When Joel Brown’s father passed away, his grieving family went through an ordeal to find the paperwork necessary to close accounts, notify clients and perform other business tasks.
When his father-in-law passed, the family missed an opportunity to claim life insurance because the policy had not been renewed.
Learning from those experiences, Brown founded and is the CEO of an end-of-life planning software called DocuVital, a one-stop shop for important documents needed in the event of a death. It guides a consumer through easy-to-use steps to acquire, organize, and safely store paperwork and photos, like a virtual safe.
Launching the business was daunting. It was in the concept phase for two years.
Then Brown began working with the Florida Small Business Development Center (SBDC) at FIU. It provides no-cost business consulting to entrepreneurs and small-business owners in Miami, one of Florida’s most active regions for entrepreneurship.
Brown relied on the SBDC’s experts to improve his company website, and he is conferring with them on marketing and promotions. Consultants also helped him develop a strategy to target companies that can provide DocuVital as part of an employee benefits package.
As the company takes off, Brown recognizes the value of having access to the local SBDC.
“It has helped me, on the marketing side, really drill down onto who my ideal customer is, especially since my product, as an end-of-life planning product, has not been in the market before,” he said.
The Florida SBDC at FIU, part of a statewide network, was established in 2014 in recognition that launching a new business or driving the growth of an established one isn’t easy- the challenges are many. The biggest include access to capital, financial management, exporting, marketing, and government contracting. Consultants help with market research, developing a business plan, permitting and licensing, and international market opportunities and strategies.
“Sometimes business owners come in and they need money to grow but don’t know how much or the kind of funding that’s best for their business,” said Jaqueline Sousa, regional director of the SBDC at FIU. “Our team of consultants works one-on-one with small businesses that want to grow.”
In 2014-2015, the statewide Florida SBDC network assisted 1,088 entrepreneurs and business owners and helped launch 55 new businesses. The group helped entrepreneurs access $29.9 million in capital via loans and equity investments, and generate $604.9 million in additional sales.
The SBDC at FIU works with small and medium sized businesses that have revenue of up to $20 million. The economic-development assistance focuses on promoting growth, expansion, competitive advantage, profitability, management improvement, and employment development.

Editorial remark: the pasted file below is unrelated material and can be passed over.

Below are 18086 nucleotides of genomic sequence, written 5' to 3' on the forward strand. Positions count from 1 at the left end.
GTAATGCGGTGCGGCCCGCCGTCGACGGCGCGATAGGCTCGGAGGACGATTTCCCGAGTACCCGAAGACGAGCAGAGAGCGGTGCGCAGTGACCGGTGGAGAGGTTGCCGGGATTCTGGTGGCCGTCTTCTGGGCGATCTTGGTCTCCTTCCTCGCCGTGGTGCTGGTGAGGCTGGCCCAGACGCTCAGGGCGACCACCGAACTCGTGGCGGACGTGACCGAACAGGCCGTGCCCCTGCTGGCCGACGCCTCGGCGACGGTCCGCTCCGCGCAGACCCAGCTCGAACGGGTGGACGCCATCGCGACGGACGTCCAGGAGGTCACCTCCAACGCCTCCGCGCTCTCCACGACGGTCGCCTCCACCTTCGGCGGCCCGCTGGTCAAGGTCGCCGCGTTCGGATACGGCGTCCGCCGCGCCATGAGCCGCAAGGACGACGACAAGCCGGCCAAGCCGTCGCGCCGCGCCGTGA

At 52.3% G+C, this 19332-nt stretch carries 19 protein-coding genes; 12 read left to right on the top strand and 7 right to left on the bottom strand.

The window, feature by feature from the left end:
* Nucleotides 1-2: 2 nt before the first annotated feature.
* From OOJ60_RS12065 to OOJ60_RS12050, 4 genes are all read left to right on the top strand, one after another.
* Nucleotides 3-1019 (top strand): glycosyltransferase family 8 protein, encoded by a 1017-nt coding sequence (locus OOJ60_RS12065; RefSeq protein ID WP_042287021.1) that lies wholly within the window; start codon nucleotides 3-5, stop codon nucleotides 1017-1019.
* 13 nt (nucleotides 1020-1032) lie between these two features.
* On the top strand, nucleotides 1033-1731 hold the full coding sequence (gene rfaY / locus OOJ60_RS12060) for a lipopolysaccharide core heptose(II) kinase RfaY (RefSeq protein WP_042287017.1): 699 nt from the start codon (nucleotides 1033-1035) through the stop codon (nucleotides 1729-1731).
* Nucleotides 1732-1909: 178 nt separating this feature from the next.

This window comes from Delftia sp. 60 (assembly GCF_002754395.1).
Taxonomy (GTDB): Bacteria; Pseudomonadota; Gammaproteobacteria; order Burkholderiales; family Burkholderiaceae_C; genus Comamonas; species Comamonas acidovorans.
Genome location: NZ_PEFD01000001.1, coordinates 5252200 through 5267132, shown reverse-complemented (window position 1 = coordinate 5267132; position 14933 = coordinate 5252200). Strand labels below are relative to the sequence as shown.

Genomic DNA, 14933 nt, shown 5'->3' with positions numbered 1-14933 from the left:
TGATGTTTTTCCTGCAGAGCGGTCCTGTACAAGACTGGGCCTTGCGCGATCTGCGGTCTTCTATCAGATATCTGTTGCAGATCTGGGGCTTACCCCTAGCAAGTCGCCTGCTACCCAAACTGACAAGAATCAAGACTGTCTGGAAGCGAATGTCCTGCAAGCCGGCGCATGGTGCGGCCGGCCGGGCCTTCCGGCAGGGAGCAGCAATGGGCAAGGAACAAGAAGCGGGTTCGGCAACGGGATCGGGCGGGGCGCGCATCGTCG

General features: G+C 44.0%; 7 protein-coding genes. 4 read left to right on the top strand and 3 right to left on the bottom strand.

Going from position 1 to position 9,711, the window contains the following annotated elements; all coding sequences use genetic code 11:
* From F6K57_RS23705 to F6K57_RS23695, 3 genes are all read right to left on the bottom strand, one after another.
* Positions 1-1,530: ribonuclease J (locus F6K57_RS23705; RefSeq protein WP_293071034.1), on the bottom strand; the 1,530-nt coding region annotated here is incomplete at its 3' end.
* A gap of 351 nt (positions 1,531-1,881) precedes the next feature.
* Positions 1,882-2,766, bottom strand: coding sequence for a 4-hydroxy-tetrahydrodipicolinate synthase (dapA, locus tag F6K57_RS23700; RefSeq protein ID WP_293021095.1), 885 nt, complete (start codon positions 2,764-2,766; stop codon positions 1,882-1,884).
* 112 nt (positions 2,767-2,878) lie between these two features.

Will the business readily obtain bank loans? Does an equity investment make more sense, who are the potential investors and how to reach them? “It all starts with financial and competitive analysis,” said Sousa.
As companies reach a crossroad and need help to grow, financial guidance is key. The Florida SBDC at FIU asses where the company is and where it wants to be before establishing a path for success. Since its launch, the Florida SBDC at FIU has assisted a broad range of businesses.
Growth and new opportunities led the founders of Revpar Guru, a back-end revenue management engine for hoteliers, to the Florida SBDC at FIU. Launched in January 2008, Revpar’s software analyzes a hotel’s room offerings, its historical rates, the rates of competitors within the same area, pricing trends and environmental factors to identify the best rate for maximizing occupancy at a given time.
Initially, CEO Jean Francois Mourier and business partner Bruno Perez faced resistance from hoteliers who were wary of Revpar’s technology and the results it might yield. Financial institutions too had been reluctant to give the company expansion capital.
“Our original plan was to find capital and we thought they could help. It turned out to be instrumental,” said Mourier. The Florida SBDC at FIU consultant, a financial business analyst shared his business knowledge and contacts, introducing Perez and Mourier to “heavy hitters” in the financial industry. Today, the Miami Beach-based venture is being used by hoteliers in 35 countries.
“The advisor taught us how to prepare a better business plan, prepare balance sheets and how to present the company to banks in a specialty field,” said Mourier. “He takes you by the hand. Without him, it would have taken ten times more effort to knock on the doors we’ve reached out to.” ♦